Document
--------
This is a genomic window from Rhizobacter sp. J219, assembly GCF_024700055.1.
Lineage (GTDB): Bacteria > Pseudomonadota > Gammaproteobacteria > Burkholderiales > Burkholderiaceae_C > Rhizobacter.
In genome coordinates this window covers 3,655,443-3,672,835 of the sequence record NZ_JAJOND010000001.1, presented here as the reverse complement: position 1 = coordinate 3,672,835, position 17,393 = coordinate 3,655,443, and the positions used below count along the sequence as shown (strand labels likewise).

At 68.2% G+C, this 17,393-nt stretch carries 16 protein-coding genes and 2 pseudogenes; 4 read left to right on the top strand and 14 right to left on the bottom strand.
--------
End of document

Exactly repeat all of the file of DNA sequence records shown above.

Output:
This is a genomic window from Rhizobacter sp. J219, assembly GCF_024700055.1.
Lineage (GTDB): Bacteria > Pseudomonadota > Gammaproteobacteria > Burkholderiales > Burkholderiaceae_C > Rhizobacter.
In genome coordinates this window covers 3,655,443-3,672,835 of the sequence record NZ_JAJOND010000001.1, presented here as the reverse complement: position 1 = coordinate 3,672,835, position 17,393 = coordinate 3,655,443, and the positions used below count along the sequence as shown (strand labels likewise).

At 68.2% G+C, this 17,393-nt stretch carries 16 protein-coding genes and 2 pseudogenes; 4 read left to right on the top strand and 14 right to left on the bottom strand.